Once the imperial capital, Hué retains a certain gravitas, with its opulent palace buildings and pristine sculpted garden. Traditionally viewed by the rest of Vietnam as highbrow, Hué is home to a vibrant community of intellectuals, poets, scholars and students. With all its history and cachet, it comes as no surprise that the city’s biennial festival is something of a showstopper. The usual line up of dance and musical items are joined by an impressive roster of theatre, puppetry and acrobatics. You’ll not be disappointed.

Traditional Vietnamese water puppet show. Photo: Danny Iacob/Shutterstock

5. Hung Festival

Date in 2021: 21 April

Celebrating the conception of the nation’s first kings, the Hung Vuong, Hung Festival revolves around the temple bearing the same name. The government made the day a national holiday in 2007; today, revellers come from far and wide to light incense, beat bronze drums and make their offerings. Traditional Vietnamese operas and sword dances complete the picture.

According to legend, the Hung Buong were the children of a sea dragon and his mountain princess. Hatching from one hundred eggs, half of the sons returned with their father to swim the oceans; the rest remained with their mother on land and started the dynasty.


6. Mid-Autumn Festival

Date in 2021: 6 September

The Mid-Autumn Festival – Trung Thu or Children’s Day – looms large in the popular imagination, with its shaggy lion dancers and enchanting lantern parades. Children are traditionally showered with gifts – sweets, toys and lanterns in the shape of dragons, carps and stars. Sticky rice cakes – banh trung thu – are the order of the day, filled with nuts, lotus seeds and candied fruits, either in the shape of the earth or moon. Eat your heart out.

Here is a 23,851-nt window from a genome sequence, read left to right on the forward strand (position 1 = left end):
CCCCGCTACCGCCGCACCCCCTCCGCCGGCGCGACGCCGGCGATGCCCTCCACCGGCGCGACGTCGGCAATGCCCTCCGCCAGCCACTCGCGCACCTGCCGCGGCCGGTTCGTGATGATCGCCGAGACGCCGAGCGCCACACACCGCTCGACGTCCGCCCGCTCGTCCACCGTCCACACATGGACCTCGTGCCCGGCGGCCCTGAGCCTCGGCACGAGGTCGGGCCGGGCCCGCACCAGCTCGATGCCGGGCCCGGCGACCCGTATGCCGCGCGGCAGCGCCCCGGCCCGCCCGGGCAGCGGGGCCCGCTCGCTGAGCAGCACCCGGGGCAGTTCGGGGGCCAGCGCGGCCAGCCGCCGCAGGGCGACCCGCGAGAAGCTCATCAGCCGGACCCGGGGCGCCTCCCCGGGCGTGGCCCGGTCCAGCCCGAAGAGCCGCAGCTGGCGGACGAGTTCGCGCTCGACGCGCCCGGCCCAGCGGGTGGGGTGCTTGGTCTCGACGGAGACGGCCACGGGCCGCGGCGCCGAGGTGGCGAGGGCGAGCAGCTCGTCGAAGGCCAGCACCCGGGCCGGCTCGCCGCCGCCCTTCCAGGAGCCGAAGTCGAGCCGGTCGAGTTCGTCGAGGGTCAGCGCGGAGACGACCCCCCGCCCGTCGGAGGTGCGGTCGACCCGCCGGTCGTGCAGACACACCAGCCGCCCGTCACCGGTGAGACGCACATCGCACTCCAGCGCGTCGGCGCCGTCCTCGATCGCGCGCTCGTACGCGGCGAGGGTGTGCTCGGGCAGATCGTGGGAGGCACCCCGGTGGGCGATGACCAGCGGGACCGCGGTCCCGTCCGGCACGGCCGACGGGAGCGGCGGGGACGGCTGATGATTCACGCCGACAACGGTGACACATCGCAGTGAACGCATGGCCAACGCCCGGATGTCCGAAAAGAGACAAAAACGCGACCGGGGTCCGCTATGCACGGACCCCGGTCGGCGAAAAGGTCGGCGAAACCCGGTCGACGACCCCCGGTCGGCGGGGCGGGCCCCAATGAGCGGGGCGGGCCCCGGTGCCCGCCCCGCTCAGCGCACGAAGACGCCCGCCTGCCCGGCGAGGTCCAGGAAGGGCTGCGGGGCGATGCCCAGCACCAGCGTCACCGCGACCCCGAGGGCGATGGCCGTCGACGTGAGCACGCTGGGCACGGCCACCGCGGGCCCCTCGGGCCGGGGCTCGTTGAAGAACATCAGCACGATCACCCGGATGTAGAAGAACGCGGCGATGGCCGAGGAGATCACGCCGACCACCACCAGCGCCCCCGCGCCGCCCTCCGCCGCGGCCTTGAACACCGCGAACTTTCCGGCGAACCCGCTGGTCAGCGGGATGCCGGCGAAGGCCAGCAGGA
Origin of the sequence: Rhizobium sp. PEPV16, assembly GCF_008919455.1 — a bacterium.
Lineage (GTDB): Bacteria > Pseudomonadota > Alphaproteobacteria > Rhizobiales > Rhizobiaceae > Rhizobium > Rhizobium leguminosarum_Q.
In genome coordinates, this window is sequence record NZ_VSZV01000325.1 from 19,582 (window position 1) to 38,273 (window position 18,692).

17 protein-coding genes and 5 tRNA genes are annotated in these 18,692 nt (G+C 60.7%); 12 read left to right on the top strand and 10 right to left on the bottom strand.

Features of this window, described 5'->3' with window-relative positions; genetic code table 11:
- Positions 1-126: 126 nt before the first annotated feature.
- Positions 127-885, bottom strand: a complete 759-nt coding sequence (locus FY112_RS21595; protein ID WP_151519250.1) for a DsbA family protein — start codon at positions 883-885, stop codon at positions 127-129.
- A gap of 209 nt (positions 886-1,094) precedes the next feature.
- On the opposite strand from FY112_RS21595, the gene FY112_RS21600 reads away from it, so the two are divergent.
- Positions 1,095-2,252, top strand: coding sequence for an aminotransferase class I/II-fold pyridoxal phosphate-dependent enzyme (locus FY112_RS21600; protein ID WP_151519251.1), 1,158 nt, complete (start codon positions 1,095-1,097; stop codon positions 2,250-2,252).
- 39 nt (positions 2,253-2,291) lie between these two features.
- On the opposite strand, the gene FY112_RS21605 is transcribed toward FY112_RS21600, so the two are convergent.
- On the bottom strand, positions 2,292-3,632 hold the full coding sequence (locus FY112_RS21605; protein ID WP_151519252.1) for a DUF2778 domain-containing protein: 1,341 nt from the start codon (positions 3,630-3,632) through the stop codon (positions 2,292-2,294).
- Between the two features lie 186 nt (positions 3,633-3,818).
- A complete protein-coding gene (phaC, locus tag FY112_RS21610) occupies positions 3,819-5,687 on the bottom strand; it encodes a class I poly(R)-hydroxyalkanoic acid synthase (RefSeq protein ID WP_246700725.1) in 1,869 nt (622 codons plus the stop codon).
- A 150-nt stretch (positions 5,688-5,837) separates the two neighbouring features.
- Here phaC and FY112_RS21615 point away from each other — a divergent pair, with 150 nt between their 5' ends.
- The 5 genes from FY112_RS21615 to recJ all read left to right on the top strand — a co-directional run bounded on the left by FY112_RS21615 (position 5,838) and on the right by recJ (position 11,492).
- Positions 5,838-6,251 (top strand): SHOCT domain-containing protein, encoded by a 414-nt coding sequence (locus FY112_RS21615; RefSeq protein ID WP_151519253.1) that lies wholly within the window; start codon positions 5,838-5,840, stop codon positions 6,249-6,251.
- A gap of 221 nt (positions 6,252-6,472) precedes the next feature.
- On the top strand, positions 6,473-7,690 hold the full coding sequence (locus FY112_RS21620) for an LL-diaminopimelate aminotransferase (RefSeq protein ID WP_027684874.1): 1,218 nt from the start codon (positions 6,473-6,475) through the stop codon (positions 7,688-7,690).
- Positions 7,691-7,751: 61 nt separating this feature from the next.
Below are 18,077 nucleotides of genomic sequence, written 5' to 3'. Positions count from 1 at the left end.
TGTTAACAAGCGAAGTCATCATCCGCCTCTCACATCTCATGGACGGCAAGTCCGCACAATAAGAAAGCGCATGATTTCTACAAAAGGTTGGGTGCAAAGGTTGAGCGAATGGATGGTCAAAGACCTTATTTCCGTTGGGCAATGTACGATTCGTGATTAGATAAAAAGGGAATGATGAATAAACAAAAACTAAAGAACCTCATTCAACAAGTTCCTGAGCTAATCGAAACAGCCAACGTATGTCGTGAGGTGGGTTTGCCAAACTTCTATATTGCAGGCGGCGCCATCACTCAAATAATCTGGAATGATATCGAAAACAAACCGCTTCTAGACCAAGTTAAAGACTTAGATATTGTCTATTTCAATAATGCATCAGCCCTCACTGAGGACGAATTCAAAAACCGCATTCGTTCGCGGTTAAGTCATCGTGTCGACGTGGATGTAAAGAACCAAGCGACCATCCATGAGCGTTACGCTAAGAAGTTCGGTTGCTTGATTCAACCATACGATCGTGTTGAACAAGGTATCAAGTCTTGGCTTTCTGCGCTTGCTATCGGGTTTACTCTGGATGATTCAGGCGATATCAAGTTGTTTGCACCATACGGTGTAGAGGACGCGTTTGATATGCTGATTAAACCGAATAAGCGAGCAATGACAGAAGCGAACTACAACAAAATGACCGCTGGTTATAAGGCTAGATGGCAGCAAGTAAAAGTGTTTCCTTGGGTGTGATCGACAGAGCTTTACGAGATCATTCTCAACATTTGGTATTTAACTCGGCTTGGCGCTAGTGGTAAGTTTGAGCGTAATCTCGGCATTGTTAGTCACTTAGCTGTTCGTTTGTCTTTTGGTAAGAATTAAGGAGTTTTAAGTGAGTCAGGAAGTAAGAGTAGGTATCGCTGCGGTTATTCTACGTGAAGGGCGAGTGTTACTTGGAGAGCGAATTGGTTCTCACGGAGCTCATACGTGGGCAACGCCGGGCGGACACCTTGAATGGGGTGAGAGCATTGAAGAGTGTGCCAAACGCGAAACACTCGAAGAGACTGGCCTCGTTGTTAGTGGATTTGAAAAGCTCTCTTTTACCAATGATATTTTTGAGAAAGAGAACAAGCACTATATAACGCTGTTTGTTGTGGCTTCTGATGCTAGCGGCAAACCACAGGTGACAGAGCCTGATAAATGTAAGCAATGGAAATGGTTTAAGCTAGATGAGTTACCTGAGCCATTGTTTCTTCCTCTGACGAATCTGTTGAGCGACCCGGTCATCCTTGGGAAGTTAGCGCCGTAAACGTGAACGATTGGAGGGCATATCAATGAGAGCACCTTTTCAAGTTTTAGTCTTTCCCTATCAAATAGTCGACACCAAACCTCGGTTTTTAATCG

Sticky rice cakes - banh trung thu. Photo: Moon Le/Shutterstock

7. Independence Day

Date in 2021: 2 September

All the country seems to be swathed in red on Independence Day, when the national flag is hung from alleyways the length and breadth of the country. As World War II wrapped up, Japanese occupation in Vietnam came to an end, leaving a power vacuum despite nominal French influence. On 2 September 1945, a defiant Ho Chi Minh declared independence from colonial France under a new name: the Democratic Republic of Vietnam. Today, this date is celebrated with much pomp and flag-waving, with processions in the major cities and sizzling firework displays.


8. Day of Wandering Souls

Date: 15th day of the 7th lunar month

The Day of Wandering Souls is a major festival in Vietnam. According to Vietnamese belief, it’s on this day that the souls of the dead return to earth. Their living ancestors make offerings of food, clothes, flowers and even paper money to help nourish, comfort and furnish their relative’s spirits in the afterlife. Around Vietnam, religious services and ceremonies take place inside homes, temples and out in the open air: the spirituality is tangible.  

In a Vietnamese temple. Photo: Jarous/Shutterstock

9. Perfume Pagoda Festival

Date in 2021: 17 February

Centred around the country’s most revered pilgrimage site, Chua Huong, the Perfume Pagoda Festival sees thousands of Buddhist devotees flock here to visit its sacred caves and shrines. The journey to the site is spectacular in itself, winding through rice paddies, looming limestone karsts and slick rivers. Watching the spectacle is a one-in-a-lifetime gig, when streams of pilgrims make a wish for the coming year.